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Antonie Van Leeuwenhoek. 1999 Jul-Nov;76(1-4):89-113.

Bacteriophage defence systems in lactic acid bacteria.

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Department of Microbiology, University College, Cork, Ireland.


The study of the interactions between lactic acid bacteria and their bacteriophages has been a vibrant and rewarding research activity for a considerable number of years. In the more recent past, the application of molecular genetics for the analysis of phage-host relationships has contributed enormously to the unravelling of specific events which dictate insensitivity to bacteriophage infection and has revealed that while they are complex and intricate in nature, they are also extremely effective. In addition, the strategy has laid solid foundations for the construction of phage resistant strains for use in commercial applications and has provided a sound basis for continued investigations into existing, naturally-derived and novel, genetically-engineered defence systems. Of course, it has also become clear that phage particles are highly dynamic in their response to those defence systems which they do encounter and that they can readily adapt to them as a consequence of their genetic flexibility and plasticity. This paper reviews the exciting developments that have been described in the literature regarding the study of phage-host interactions in lactic acid bacteria and the innovative approaches that can be taken to exploit this basic information for curtailing phage infection.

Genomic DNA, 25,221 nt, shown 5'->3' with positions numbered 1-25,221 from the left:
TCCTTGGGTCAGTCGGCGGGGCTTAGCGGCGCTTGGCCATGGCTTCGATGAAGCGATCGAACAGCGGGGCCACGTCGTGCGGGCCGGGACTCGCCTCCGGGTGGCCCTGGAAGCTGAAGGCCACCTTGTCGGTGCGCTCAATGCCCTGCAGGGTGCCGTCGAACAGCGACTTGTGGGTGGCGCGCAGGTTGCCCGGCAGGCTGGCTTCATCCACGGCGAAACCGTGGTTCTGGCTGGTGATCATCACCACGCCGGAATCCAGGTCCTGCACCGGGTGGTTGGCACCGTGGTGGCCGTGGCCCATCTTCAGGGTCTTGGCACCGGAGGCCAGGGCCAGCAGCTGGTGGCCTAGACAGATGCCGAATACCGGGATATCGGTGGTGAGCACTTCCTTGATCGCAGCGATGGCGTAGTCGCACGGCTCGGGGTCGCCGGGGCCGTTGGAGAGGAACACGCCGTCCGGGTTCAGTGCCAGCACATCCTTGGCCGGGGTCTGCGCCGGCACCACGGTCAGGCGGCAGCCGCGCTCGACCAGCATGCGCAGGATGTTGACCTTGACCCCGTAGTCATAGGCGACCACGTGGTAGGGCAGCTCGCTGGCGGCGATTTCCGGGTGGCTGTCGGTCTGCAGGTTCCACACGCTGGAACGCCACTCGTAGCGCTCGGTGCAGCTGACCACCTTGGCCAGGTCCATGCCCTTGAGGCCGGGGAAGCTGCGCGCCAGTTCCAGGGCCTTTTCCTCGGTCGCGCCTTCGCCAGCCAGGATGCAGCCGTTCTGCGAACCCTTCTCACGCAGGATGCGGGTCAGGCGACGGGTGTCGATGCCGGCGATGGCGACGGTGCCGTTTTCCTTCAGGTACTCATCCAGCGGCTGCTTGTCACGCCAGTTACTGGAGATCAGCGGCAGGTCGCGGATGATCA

[Indexed for MEDLINE]

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